Monday, May 24, 2004

Housing Watch: United Kingdom

You may wonder why I'm bothering to watch Housing prices in the UK (Guardian) given that they're a completely different market than the US. Well the reason why is that they're also having steep price rises, but since they're a different market I'm watching them for signals as to trends that might appear insofar as it being an asset bubble that I could then apply to the US market. There is no reason to conclude that exactly the same thing that happens there should happen here, but nonetheless I'm testing out my ideas about asset bubble pricing against more than one system in order to sharpen them.

It was third world export-led economic growth and housing prices in the Asian tiger economies that led me to conclude that agricultural subsidies were creating a property price bubble that would when it melted down would also take down the currency valuations. A few years later the world came to know it as the Asian Financial Crisis that happened after Greenspan strengthened the dollar with a series of sharp interest rate increases.

The Council of Mortgage Lenders will today nearly double its forecast for house price growth in 2004 to 14% following unexpectedly robust rises in the first part of the year. It is sticking to its forecast that prices will moderate next year, showing only single-digit growth as affordability limits are reached.

The CML dismissed weekend reports that it is calling for mortgage rates to double to prevent a house price crash. It said it anticipated that rates would rise, but only to 5.25% by the end of the year, compared with the current base rate of 4.5%.

CML spokeswoman Sue Anderson said: "We are not calling for rates to double, we don't want them to double and there is no need for them to double.

"In some ways it doesn't matter if house price inflation is double-digit at the moment, as it is not what informs the monetary policy committee when they are taking their decisions on rates."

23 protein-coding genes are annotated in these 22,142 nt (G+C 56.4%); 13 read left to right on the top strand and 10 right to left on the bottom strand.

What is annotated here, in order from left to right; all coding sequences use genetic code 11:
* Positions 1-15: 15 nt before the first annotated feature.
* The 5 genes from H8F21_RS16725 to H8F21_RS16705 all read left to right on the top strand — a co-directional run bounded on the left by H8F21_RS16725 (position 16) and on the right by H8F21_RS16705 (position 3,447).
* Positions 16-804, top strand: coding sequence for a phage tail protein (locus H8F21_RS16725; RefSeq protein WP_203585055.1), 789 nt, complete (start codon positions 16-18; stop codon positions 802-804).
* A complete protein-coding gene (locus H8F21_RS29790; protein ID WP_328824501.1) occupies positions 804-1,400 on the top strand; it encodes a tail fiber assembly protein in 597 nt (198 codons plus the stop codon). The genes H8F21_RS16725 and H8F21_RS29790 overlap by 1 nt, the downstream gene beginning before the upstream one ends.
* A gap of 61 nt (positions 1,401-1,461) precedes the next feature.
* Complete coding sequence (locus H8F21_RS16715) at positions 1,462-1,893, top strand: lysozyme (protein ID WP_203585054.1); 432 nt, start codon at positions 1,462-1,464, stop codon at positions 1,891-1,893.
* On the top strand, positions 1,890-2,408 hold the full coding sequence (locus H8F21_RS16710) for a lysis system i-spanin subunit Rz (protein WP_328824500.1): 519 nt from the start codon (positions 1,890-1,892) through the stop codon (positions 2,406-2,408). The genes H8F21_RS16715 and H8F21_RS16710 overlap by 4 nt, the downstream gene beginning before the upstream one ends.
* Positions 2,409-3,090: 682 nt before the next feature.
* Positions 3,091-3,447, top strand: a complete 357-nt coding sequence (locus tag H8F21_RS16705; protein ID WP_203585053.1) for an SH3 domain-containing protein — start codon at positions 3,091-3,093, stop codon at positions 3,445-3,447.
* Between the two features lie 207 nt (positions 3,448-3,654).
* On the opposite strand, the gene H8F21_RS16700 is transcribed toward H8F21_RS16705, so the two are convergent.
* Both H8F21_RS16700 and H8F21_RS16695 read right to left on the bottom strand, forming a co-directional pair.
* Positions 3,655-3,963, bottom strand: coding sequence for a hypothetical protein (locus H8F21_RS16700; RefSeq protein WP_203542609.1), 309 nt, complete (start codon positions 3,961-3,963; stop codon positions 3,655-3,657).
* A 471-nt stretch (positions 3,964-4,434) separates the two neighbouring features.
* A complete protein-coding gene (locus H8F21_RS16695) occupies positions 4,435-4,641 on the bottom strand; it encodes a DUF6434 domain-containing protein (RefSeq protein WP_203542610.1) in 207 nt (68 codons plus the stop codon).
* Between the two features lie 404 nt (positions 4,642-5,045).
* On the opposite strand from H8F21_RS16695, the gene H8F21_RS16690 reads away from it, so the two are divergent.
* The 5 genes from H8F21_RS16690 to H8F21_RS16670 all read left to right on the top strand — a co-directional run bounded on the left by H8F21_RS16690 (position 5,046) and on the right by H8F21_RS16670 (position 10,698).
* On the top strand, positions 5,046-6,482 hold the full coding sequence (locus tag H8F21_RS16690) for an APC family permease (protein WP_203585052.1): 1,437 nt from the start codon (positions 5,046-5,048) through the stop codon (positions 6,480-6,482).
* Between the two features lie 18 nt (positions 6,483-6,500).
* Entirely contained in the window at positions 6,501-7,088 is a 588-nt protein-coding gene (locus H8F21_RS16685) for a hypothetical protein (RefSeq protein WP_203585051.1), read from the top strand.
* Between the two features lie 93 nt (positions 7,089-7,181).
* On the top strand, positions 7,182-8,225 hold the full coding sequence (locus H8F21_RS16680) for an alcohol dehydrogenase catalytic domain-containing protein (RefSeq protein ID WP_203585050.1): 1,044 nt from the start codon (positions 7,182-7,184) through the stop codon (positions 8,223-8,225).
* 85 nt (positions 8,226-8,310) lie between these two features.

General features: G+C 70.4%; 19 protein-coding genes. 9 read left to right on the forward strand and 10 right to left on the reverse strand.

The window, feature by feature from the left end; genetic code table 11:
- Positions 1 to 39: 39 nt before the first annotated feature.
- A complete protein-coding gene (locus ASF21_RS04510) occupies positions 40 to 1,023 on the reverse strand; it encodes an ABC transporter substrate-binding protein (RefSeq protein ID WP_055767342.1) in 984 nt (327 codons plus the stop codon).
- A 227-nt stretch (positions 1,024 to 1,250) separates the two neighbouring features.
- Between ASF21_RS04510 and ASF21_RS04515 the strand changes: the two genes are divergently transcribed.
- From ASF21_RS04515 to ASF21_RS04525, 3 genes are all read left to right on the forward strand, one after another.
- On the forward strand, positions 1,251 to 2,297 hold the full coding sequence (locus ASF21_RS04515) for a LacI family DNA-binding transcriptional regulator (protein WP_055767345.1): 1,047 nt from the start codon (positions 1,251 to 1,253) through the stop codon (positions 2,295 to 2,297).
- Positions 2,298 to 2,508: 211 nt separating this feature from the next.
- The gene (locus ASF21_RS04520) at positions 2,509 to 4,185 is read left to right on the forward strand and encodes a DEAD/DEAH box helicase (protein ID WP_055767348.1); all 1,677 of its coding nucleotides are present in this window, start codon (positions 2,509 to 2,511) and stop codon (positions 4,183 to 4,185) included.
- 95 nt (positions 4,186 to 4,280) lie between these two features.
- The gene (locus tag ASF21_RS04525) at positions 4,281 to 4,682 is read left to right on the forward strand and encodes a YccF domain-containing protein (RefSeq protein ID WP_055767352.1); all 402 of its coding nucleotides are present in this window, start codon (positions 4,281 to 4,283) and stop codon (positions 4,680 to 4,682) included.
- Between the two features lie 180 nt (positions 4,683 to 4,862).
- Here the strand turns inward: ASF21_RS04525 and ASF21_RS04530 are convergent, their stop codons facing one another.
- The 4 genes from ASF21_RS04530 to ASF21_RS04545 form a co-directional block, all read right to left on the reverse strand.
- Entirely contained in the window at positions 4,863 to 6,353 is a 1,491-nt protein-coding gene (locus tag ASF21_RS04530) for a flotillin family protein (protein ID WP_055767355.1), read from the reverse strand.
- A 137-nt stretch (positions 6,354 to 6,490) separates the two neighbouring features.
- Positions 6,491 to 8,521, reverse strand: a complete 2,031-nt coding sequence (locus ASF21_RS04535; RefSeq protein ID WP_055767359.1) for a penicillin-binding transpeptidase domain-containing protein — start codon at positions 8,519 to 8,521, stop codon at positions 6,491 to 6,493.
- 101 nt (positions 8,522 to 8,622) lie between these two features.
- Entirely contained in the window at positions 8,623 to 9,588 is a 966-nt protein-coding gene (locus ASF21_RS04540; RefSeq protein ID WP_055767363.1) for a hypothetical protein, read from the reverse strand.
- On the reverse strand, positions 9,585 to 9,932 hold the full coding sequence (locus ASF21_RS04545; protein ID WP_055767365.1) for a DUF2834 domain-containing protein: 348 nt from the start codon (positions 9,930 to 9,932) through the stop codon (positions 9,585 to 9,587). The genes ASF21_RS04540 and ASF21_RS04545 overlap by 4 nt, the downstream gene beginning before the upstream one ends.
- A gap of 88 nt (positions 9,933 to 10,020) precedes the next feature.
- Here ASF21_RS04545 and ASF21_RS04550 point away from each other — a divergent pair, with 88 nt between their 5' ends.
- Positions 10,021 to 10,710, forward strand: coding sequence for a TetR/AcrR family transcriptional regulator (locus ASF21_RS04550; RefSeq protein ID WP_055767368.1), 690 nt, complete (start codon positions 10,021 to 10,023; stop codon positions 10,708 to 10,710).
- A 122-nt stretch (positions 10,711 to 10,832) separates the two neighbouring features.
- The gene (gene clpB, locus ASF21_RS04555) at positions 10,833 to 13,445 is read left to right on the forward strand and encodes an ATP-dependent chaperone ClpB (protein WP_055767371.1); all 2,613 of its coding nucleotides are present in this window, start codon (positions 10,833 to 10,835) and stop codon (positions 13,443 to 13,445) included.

The CML's figure of 5.25% is in line with market expectations. "We still believe that consumers will be reined back, even with moderate increases in interest rates, simply because affordability constraints will be reached," said Ms Anderson.

Speculation that the Bank of England could be tempted to raise interest rates again as soon as next month has been fuelled by figures which show Britain went on a house-buying spree in April.

Mortgage lending increased by a record £6.4bn in April to hit £25bn, according to the British Bankers' Association.

Loans for house purchase (excluding remortages) were 11% higher than in March and 58% higher than in April last year, suggesting that rate rises in November and February failed to ease price pressures.[emphasis added]

That brings up a central question? Does debt and overall price levels constrain buying and therefore continued bidding increasing price rises? The tulip crises of Holland indicates that yes, at some point the price rises to such a high level that there is some sort of crises in confidence about the sell-back value. However in my next post featuring an article by the CSM I would argue that this isn't an effective constraint to a bubble-crash scenario because the crises in confidence is the crash of the price bubble!

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